Thus, in essence, two entities(the UK govt and the US govt) can identify me from biometric information. This kind of identification arises from primary sources(biometric) and is validated by organizations which are accepted and recognised globally (the US and UK governments). Hence, my primary identity is defined by these primary facts(biometric information, birth certificate etc). This leads to conferred identity(secondary identity) such as driving license or passport. Providing the issuing authority of these documents such as a driving licence or a passport is recognised and accepted, the secondary identity is also as good as my primary(biometric) identity. Ofcourse, there is a risk that the secondary identity may be forged(such as fake passports). That risk, coupled with increased global threats, have caused many governments to revert back to primary identity(retina scanning/finger prints). These of course, cannot be forged.

Identity in the digital world

On the web, identity is still relatively primitive. Identity is what a system knows about me at the time of registration. This may not be true. Every time I register with a new system/site, I create a new identity. Each of these identities are not tied to any biometric information(currently). They are silos because each site has its own membership system. The obvious way to solve this was the ‘single signon’ method. Microsoft attempted this through their passport mechanism. But that did not receive much response. Initiatives like the liberty alliance are a consortia of companies. But .. Consortia often have an important member missing, in this case, it’s Microsoft.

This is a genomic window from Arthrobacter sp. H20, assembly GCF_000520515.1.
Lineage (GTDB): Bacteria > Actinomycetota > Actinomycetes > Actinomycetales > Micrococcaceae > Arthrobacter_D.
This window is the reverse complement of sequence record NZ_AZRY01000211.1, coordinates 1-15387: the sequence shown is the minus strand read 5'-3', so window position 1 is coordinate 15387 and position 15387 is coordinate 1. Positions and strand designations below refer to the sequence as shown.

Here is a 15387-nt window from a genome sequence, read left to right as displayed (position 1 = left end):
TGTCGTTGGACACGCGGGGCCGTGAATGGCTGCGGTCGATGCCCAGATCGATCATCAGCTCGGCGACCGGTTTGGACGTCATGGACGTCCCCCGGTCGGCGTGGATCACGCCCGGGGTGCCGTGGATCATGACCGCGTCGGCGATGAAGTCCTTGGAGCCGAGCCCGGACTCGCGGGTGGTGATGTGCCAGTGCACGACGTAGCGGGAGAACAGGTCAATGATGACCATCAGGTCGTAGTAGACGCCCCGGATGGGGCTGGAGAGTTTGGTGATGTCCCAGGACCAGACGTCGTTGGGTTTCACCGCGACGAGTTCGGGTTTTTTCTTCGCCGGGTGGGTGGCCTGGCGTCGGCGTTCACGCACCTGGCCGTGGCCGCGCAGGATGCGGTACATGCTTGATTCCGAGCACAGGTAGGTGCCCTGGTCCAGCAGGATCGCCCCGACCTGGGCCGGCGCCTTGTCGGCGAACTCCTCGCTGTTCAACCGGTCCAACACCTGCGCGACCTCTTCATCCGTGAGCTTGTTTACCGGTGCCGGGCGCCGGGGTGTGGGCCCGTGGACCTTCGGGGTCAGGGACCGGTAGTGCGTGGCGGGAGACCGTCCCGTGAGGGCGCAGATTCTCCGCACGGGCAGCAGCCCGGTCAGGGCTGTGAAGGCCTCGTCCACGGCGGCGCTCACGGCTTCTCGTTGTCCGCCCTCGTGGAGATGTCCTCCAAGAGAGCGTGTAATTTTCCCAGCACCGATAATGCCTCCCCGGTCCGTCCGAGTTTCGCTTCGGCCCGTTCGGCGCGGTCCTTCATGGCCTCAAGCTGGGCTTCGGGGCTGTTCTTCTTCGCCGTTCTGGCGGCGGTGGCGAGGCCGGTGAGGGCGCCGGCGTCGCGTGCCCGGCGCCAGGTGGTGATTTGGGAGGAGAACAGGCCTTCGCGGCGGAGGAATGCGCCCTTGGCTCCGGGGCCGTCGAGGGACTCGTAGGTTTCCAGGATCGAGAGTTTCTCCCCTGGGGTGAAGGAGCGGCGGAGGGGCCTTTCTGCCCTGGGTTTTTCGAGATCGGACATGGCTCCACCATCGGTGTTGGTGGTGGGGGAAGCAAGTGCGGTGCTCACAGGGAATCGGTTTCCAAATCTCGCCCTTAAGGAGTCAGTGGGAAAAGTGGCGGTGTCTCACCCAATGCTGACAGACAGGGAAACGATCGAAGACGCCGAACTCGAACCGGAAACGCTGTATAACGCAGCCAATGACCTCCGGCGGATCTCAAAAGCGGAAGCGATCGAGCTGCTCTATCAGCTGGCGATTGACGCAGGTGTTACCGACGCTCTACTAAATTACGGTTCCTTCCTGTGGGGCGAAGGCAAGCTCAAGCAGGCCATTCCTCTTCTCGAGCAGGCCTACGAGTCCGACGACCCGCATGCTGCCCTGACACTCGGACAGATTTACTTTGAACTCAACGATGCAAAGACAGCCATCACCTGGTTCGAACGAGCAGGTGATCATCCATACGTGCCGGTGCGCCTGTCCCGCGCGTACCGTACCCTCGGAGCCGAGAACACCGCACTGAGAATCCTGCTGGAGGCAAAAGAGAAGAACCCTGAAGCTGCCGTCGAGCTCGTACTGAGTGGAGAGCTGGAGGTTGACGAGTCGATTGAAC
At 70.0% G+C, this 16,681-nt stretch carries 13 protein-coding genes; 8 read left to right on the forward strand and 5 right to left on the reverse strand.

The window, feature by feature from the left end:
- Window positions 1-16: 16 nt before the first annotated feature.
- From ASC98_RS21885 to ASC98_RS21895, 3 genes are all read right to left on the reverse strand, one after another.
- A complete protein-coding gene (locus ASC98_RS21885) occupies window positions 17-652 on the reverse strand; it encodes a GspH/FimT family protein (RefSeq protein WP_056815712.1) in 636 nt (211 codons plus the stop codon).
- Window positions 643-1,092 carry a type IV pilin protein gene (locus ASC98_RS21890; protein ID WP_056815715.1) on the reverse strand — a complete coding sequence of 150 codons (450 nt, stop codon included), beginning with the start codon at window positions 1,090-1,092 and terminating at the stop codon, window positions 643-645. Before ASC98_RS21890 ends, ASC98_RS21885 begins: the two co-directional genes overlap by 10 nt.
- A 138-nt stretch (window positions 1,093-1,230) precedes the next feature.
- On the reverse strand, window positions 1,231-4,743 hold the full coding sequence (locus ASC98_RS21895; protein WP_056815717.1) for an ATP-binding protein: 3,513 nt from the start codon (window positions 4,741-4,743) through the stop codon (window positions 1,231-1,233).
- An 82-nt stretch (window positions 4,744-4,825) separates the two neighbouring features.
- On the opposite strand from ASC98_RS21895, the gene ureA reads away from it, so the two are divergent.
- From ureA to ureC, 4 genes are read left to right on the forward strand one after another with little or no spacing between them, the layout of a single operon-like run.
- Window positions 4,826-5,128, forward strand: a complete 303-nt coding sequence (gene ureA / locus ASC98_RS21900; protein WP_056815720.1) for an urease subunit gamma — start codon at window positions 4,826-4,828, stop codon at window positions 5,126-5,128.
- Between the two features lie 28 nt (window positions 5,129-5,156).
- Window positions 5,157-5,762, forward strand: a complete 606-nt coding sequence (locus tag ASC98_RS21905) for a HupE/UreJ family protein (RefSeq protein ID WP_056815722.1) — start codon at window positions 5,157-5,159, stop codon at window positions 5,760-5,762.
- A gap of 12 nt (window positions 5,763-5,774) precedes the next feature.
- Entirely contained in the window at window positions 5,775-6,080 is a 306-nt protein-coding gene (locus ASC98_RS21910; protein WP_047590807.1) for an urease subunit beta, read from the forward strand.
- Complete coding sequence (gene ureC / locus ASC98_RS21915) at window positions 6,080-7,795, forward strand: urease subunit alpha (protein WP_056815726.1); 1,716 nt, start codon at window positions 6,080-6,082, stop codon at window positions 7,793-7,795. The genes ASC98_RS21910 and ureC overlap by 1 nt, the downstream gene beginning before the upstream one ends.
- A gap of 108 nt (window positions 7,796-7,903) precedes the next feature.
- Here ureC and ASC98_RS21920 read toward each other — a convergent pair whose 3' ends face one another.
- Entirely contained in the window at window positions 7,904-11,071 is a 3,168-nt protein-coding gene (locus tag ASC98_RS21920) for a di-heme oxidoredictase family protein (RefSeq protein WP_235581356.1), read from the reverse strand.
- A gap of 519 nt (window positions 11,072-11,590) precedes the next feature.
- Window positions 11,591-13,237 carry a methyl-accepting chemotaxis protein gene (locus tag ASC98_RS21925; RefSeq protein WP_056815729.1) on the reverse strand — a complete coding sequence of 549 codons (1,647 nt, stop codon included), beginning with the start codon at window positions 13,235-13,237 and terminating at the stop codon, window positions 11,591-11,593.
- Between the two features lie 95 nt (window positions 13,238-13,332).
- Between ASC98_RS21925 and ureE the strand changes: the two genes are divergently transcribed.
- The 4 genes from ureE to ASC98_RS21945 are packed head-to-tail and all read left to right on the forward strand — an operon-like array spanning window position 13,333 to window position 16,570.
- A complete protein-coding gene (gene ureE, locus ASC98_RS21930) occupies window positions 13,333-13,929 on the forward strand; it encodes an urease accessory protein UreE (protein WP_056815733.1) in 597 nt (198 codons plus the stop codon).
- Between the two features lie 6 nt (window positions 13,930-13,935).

Ideally, users should control their own identity. The current thinking around identity is to work towards ‘Open Identity’: with users controlling their own profiles and storing their data at an independent place on the web. Open identity is still at an early stage. However, from the perspective of mobile web 2.0, a simpler approach could suffice. Let us not forget that we are making a phone call here! A simpler interpretation of identity may suffice for our purposes. That identity could be ‘reputation’ and this leads us to the idea of ‘verified tags’.

Verified tags

As we have seen before, conferred identity (for example driving licence), can be used instead of the primary identity. For example, conferred identity can be used to buy a range of services in the physical world(for instance you can show your driving license to buy services). In the digital world, tags / avatars etc are all a form of identity. However, they are not verified.

To achieve the concept of ‘I am not a number ..’ you need a verified tag.

How can we verify the tag? You could use something like the Liberty alliance or similar mechanism. But that’s too ‘top down’, complex and expensive. But let us put this in perspective first .. A phone call is not a transaction!. The stakes are a lot less lower. In this case, rather than a full fledged approach(such as liberty alliance), which is expensive, a simpler more organic approach could suffice. This approach is based on the concept of ‘Identity = reputation’.